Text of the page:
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The organic geochemistry of shale source rocks has been a subject for extensive research during the past two decades. Many useful interpretive techniques have been developed for the assessment of hydrocarbon potential of sedimentary basins in which shales are the principal and logical source for petroleum generation. Nevertheless, the present understanding of carbonate and evaporite source rocks remains superficial. The criteria generally employed to assess shale source rocks are inadequate and misleading when applied to carbonate-evaporite basins.
Most misconceptions regarding the hydrocarbon potential of carbonate and evaporite rocks stem from a simplistic notion that organic matter associated with the sediments on well-aerated carbonate shelves and evaporite-depositing environments is not likely to be preserved. Recent data on organic geochemistry of Holocene carbonates from shallow shelves suggest that (a) organic matter can be preserved in certain environments; and (b) the kerogens produced from degradation of organic matter in carbonate sediments are predominantly sapropelic and therefore much more efficient sources for hydrocarbons than the mixed humic-sapropelic kerogens of shales.
The preservation of organic matter in carbonates and evaporites is controlled primarily by environments of deposition and the diagenetic overprints. Sabkha, lagoonal and basinal environments, for example, are excellent for organic-matter preservation; vadose and
freshwater phreatic diagenetic environments are not favorable. However, the marine phreatic diagenetic environment is favorable.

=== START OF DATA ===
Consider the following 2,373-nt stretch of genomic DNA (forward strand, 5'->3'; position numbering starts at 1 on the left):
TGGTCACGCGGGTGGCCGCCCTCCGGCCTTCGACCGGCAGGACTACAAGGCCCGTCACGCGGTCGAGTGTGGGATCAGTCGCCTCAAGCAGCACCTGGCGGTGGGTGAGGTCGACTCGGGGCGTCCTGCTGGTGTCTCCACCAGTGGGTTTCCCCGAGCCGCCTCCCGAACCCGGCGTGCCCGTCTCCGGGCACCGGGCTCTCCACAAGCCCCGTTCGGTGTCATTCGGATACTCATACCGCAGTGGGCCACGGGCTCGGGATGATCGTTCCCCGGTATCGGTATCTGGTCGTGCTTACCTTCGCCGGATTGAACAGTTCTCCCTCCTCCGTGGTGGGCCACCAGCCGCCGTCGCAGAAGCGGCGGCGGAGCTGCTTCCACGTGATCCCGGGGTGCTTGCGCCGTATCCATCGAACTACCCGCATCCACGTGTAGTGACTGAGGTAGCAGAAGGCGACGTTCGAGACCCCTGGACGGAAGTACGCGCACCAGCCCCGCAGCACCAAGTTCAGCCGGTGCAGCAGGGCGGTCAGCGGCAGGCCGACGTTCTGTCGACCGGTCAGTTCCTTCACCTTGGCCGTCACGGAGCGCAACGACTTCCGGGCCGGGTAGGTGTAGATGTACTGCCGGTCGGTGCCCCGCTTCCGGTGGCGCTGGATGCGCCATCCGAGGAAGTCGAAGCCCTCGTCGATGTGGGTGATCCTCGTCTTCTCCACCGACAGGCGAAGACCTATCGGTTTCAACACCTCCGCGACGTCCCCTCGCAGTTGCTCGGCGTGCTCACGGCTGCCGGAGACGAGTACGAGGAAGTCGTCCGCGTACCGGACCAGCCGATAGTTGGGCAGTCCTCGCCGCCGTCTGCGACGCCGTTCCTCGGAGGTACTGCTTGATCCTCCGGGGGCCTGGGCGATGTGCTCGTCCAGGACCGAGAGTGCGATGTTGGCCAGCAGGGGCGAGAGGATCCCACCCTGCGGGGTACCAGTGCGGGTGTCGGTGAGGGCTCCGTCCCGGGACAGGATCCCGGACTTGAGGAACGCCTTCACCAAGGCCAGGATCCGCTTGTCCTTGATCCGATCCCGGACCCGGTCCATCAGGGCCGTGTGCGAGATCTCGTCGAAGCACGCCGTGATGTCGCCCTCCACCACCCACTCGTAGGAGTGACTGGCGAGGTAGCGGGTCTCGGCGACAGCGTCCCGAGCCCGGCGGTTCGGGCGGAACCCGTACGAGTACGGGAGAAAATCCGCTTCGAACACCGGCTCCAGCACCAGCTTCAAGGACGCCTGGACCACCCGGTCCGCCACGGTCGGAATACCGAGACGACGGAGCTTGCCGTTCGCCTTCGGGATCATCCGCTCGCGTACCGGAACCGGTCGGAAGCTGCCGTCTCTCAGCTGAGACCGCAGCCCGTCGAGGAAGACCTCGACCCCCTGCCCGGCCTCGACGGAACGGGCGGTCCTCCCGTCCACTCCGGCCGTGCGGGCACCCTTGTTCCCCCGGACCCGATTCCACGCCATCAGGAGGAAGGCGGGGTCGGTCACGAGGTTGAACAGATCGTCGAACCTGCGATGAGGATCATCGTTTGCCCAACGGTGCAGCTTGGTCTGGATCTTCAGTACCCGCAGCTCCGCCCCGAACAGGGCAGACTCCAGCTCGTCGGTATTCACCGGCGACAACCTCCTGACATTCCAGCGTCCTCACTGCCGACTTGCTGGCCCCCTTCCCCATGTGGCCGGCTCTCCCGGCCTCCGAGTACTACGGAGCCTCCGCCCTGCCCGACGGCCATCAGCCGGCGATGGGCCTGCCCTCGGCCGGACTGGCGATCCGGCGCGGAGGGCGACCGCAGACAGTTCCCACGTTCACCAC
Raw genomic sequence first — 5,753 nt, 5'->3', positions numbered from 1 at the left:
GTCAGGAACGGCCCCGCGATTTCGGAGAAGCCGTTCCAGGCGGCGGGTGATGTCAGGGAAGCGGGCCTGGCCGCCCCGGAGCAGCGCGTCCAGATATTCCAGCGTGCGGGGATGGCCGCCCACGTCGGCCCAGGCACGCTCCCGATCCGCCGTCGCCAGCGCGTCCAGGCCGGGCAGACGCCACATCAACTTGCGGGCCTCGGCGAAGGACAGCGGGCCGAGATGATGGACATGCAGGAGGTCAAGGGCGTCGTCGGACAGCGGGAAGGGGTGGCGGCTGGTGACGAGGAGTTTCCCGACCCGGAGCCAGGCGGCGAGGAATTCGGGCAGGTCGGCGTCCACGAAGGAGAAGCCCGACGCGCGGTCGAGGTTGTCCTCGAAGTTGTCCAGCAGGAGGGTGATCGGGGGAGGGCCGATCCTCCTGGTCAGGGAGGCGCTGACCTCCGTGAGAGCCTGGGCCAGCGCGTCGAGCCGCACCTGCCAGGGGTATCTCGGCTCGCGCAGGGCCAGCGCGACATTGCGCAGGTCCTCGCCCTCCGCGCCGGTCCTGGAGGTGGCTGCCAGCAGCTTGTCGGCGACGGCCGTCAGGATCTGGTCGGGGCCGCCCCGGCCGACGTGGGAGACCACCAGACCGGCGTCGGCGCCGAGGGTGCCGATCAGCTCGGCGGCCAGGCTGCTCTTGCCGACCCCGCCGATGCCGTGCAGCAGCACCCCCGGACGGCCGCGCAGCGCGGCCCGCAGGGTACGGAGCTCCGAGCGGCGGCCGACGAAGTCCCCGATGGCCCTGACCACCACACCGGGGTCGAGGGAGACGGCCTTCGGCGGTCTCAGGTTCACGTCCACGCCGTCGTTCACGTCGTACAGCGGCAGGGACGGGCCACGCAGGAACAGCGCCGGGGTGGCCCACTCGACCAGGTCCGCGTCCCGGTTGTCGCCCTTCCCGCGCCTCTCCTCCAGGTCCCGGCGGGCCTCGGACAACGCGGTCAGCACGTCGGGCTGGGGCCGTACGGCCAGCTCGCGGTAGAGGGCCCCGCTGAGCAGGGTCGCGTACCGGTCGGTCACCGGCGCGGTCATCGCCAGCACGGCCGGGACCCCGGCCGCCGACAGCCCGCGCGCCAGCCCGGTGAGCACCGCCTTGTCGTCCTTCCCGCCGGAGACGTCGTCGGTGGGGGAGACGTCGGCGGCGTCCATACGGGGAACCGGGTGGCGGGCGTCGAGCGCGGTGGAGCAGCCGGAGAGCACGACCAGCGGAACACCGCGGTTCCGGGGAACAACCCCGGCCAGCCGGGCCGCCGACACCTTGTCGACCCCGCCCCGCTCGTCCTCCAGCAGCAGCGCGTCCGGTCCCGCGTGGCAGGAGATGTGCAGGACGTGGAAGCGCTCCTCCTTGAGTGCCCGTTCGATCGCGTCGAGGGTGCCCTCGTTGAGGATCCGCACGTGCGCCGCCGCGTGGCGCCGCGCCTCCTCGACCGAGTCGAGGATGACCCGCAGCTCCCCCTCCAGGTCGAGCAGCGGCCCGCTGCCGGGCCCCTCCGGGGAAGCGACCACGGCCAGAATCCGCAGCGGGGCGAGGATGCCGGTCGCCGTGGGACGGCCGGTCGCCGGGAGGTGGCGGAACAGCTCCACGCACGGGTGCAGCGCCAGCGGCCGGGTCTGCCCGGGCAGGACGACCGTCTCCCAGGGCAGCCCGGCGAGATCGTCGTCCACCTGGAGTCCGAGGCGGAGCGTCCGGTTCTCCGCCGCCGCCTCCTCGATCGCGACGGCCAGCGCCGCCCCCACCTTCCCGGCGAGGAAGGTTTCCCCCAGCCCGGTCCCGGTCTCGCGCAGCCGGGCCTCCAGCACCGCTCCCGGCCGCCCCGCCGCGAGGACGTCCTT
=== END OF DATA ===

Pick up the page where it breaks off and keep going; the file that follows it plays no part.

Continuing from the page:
The transgressive-regressive couplets, which consist of numerous upward-shoaling cycles, provide for generation and accumulation of hydrocarbons. The transgressive cycles are generally favorable to preservation of organic matter, whereas the regressive cycles are favorable sites for development of porosity. Where the transgressive-regressive couplets are buried at a sufficient depth to bring about the thermal degradation of organic matter to petroleum, major accumulations of hydrocarbons occur.
The synchronous and post-sedimentary tectonic events also seem to have a positive influence on the source-rock potential of carbonates and evaporites. Rapidly subsiding shelves would place the organic-bearing carbonates below the destructive influence of the freshwater phreatic zones. Late structural movements could produce the microfracture systems which would form the avenues for petroleum migration from source to reservoir rocks.
Geochemical data on ancient rocks strongly suggest that sabkha evaporites should be seriously considered as a possible source rock for petroleum.
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